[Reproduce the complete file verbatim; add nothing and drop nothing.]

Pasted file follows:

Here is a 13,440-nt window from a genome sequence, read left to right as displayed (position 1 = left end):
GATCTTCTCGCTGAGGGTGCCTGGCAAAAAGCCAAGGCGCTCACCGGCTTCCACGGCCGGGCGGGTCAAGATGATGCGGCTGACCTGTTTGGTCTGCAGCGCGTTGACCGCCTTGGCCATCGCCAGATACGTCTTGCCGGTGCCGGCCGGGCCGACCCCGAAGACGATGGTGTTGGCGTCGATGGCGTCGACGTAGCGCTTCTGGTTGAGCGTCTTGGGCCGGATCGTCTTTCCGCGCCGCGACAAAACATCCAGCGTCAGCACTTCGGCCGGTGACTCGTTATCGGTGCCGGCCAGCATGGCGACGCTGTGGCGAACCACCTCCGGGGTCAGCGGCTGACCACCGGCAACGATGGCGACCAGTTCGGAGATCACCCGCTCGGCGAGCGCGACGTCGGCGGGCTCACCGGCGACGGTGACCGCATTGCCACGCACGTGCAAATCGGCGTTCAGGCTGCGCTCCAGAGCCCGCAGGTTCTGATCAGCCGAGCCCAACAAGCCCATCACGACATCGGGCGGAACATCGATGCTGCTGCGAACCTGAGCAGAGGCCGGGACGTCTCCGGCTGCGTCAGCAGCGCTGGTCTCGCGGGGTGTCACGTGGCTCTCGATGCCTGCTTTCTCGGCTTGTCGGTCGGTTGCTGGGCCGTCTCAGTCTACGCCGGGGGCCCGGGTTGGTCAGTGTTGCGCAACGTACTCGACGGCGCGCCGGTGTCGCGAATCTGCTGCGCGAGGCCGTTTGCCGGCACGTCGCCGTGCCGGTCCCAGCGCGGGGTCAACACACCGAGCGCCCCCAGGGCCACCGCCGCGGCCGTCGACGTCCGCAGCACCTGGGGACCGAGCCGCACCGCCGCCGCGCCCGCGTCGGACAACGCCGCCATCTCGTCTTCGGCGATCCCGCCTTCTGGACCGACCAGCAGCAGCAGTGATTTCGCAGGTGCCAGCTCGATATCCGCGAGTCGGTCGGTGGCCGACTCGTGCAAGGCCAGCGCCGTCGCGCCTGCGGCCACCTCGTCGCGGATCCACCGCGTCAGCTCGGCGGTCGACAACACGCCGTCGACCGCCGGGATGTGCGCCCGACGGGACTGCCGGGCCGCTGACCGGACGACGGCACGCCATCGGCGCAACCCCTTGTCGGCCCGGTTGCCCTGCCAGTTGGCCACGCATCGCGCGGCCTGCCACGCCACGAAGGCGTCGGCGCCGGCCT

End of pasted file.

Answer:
Here is a 13,440-nt window from a genome sequence, read left to right as displayed (position 1 = left end):
GATCTTCTCGCTGAGGGTGCCTGGCAAAAAGCCAAGGCGCTCACCGGCTTCCACGGCCGGGCGGGTCAAGATGATGCGGCTGACCTGTTTGGTCTGCAGCGCGTTGACCGCCTTGGCCATCGCCAGATACGTCTTGCCGGTGCCGGCCGGGCCGACCCCGAAGACGATGGTGTTGGCGTCGATGGCGTCGACGTAGCGCTTCTGGTTGAGCGTCTTGGGCCGGATCGTCTTTCCGCGCCGCGACAAAACATCCAGCGTCAGCACTTCGGCCGGTGACTCGTTATCGGTGCCGGCCAGCATGGCGACGCTGTGGCGAACCACCTCCGGGGTCAGCGGCTGACCACCGGCAACGATGGCGACCAGTTCGGAGATCACCCGCTCGGCGAGCGCGACGTCGGCGGGCTCACCGGCGACGGTGACCGCATTGCCACGCACGTGCAAATCGGCGTTCAGGCTGCGCTCCAGAGCCCGCAGGTTCTGATCAGCCGAGCCCAACAAGCCCATCACGACATCGGGCGGAACATCGATGCTGCTGCGAACCTGAGCAGAGGCCGGGACGTCTCCGGCTGCGTCAGCAGCGCTGGTCTCGCGGGGTGTCACGTGGCTCTCGATGCCTGCTTTCTCGGCTTGTCGGTCGGTTGCTGGGCCGTCTCAGTCTACGCCGGGGGCCCGGGTTGGTCAGTGTTGCGCAACGTACTCGACGGCGCGCCGGTGTCGCGAATCTGCTGCGCGAGGCCGTTTGCCGGCACGTCGCCGTGCCGGTCCCAGCGCGGGGTCAACACACCGAGCGCCCCCAGGGCCACCGCCGCGGCCGTCGACGTCCGCAGCACCTGGGGACCGAGCCGCACCGCCGCCGCGCCCGCGTCGGACAACGCCGCCATCTCGTCTTCGGCGATCCCGCCTTCTGGACCGACCAGCAGCAGCAGTGATTTCGCAGGTGCCAGCTCGATATCCGCGAGTCGGTCGGTGGCCGACTCGTGCAAGGCCAGCGCCGTCGCGCCTGCGGCCACCTCGTCGCGGATCCACCGCGTCAGCTCGGCGGTCGACAACACGCCGTCGACCGCCGGGATGTGCGCCCGACGGGACTGCCGGGCCGCTGACCGGACGACGGCACGCCATCGGCGCAACCCCTTGTCGGCCCGGTTGCCCTGCCAGTTGGCCACGCATCGCGCGGCCTGCCACGCCACGAAGGCGTCGGCGCCGGCCT